WIKIMEDIA, A. TANAKA ET AL.In 2007, Japanese scientist Shinya Yamanaka reprogrammed adult skin cells into a stem-like state using a quartet of genes. These induced pluripotent stem cells (iPSCs) earned Yamanaka a Nobel Prize in 2012, kicked off a flood of research, and promised a way of growing bespoke tissues.
But reprogramming techniques are still notoriously inefficient. At best, they can convert around 10 percent of adult cells into iPSCs; often, they only manage around 0.1 percent. Worse still, the process seemed random, and it was impossible to predict which cells would be successfully reprogrammed.
This roadblock may be a thing of the past. Jacob Hanna at Israel’s Weizmann Institute of Science has found a straightforward way of producing iPSCs with almost 100 percent efficiency. Hanna’s team simply disabled a single gene, Mbd3, which seems to repress pluripotency.
“I never believed we’d get to 100 percent,” said Hanna. “This shows that the process of reprogramming need not be random and inefficient. You can really control the cells much better than we thought.” He also noted that the new method could make it easier for scientists to map the changes that go on in iPSCs as they are reprogrammed. The discovery was published today (18 September) in Nature.
Graduate students Yoach Rais, Asaf Zviran, and Shay Geula initially worked with mouse epiblast stem cells (epiSCs), which are found in late embryos and are only partially pluripotent. The team reprogrammed these into a fully stem-like state using the standard quartet of genes—the so-called Yamanaka factors. They also tried to make the process more efficient by silencing a variety of different genes. One seemed to do the trick, Mbd3.
By switching off Mbd3, or by working with cells that lacked the gene, the team reprogrammed blood and skin cells from mice, as well as skin cells from human adults, with almost complete efficiency in just seven days. The resulting cells were indistinguishable from embryonic stem cells in terms of gene expression.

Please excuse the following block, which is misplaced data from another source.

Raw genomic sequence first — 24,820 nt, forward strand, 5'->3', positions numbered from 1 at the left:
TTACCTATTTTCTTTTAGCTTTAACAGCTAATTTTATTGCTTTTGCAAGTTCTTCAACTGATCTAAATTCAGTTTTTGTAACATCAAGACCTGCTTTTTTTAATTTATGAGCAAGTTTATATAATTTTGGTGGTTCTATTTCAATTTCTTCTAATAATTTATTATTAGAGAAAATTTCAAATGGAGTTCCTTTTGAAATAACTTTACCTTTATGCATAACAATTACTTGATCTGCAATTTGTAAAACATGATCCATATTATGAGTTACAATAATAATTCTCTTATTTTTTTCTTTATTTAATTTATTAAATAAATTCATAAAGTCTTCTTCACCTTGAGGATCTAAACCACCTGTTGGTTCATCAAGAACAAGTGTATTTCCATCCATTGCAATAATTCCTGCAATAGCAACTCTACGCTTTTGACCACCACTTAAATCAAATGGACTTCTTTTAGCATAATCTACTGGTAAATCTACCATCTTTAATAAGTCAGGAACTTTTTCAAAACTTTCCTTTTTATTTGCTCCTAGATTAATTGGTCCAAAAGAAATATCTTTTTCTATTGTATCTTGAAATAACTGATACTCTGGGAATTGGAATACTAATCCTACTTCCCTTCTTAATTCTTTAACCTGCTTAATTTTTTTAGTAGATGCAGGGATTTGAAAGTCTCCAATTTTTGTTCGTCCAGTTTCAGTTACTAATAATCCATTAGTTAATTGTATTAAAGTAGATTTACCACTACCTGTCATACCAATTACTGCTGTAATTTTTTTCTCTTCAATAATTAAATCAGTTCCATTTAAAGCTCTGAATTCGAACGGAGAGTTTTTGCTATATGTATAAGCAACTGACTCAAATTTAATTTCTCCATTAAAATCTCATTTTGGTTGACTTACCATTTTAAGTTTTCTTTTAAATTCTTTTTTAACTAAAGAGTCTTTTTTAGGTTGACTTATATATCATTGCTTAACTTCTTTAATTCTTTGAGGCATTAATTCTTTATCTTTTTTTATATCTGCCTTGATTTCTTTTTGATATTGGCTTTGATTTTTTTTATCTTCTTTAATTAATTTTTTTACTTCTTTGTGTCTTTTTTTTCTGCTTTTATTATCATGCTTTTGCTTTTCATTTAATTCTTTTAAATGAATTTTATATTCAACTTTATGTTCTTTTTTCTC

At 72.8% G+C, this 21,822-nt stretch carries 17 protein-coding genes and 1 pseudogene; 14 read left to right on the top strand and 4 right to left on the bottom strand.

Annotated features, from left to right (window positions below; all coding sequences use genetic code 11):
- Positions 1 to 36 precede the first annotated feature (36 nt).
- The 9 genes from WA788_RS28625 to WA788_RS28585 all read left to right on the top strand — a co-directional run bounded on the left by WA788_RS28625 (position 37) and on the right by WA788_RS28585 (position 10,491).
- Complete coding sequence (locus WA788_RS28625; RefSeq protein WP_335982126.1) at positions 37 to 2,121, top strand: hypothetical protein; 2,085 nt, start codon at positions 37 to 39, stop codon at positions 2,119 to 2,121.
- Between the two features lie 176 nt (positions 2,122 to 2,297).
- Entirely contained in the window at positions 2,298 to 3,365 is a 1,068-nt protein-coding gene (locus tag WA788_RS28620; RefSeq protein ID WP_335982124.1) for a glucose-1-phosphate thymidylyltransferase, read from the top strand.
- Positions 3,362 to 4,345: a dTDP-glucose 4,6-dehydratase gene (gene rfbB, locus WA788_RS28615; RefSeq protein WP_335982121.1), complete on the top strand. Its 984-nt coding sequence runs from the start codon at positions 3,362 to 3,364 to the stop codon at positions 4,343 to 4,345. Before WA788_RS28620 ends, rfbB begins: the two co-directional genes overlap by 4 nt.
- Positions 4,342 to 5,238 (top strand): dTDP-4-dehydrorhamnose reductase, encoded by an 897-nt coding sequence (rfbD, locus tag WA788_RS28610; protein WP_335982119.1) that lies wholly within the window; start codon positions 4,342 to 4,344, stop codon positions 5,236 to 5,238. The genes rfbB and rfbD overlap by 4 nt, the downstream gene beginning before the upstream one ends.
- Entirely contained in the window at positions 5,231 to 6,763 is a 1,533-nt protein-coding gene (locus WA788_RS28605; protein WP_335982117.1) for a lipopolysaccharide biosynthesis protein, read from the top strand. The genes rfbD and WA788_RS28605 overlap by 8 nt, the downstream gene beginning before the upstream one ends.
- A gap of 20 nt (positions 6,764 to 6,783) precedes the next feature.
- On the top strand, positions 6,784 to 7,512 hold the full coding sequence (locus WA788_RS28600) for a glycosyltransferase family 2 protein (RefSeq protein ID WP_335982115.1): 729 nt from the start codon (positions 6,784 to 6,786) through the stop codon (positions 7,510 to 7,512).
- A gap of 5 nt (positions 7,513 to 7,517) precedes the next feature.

Hanna said the discovery may come as a surprise to other scientists, since there have been confusing reports from earlier studies about whether deleting Mbd3 would yield more or fewer iPSCs. Indeed, George Daley, a stem cell biologist from Harvard Medical School who was not involved in the study, has also tried to disable Mbd3 while making iPSCs, but didn’t see any improvements in efficiency. “We are eager to try to replicate [the results],” he said. “Perhaps there was something different about our protocol.”
Meanwhile, Paul Knoepfler, a stem cell biologist from the University of California, Davis, pointed out that the need to improve efficiency has waned since the early days of the iPSC craze. “[It is] not that important any more. Even a relatively poor efficiency of say 0.001 percent is good enough to generate dozens of iPSC colonies,” said Knoepfler, who was not involved in the study. “Even for clinical use, you may only need one high quality iPSC colony per patient.”
To Knoepfler’s mind, the study’s biggest strength was showing that Mbd3 helps to control the fate of cells. “Characterizing repressors of pluripotency is just as interesting as finding stimulators, although the latter has very much been the focus of the field,” he said.
Mbd3 is part of the NuRD complex—a set of proteins that silence genes by changing the way in which DNA is packaged. Although active in fertilized eggs, Mbd3 levels fall during the earliest stages of embryonic development, and then rebound later. This temporary absence could give a small population of stem cells the chance to expand, before then allowing them to differentiate into mature cell types.
Hanna’s team also showed that Mbd3 interacts with the four Yamanaka factors. This quartet activates several genes that start the reprogramming process, but they also attract Mbd3, which switches off the same downstream genes.
Without lifting this repression, producing iPSCs is like “trying to drive a car while stepping on the gas and brakes at the same time,” said Hanna. “The car can succeed, but it’s not optimal.” For the car to run smoothly, the Mbd3 brake must be removed before the Yamanaka factors are added.
But Knoepfler said that this idea “remains highly speculative,” as Hanna’s team tested its cells using extremely large amounts of both Mbd3 and the Yamanaka factors. It’s not clear how the proteins interact with one another at their normal cellular levels.
Next, Hanna aims to see whether silencing Mbd3 could improve the quality of iPSCs along with their quantity. In recent years, scientists have shown that these cells can pick up mutations during the reprogramming process, or keep a memory of their past lives as adult cells—problems that throw a wet blanket on their medical potential. Hanna said he suspects producing the cells without Mbd3 could help researchers avoid such setbacks.
“Those results will be key,” said Joseph Ecker from the Salk Institute for Biological Studies. “That said, this is a major breakthrough. They’ve uncovered and removed a major roadblock to iPSC generation.”
Y. Rais et al., “Deterministic direct reprogramming of somatic cells to pluripotency,” Nature, doi: 10.1038/nature12587, 2013.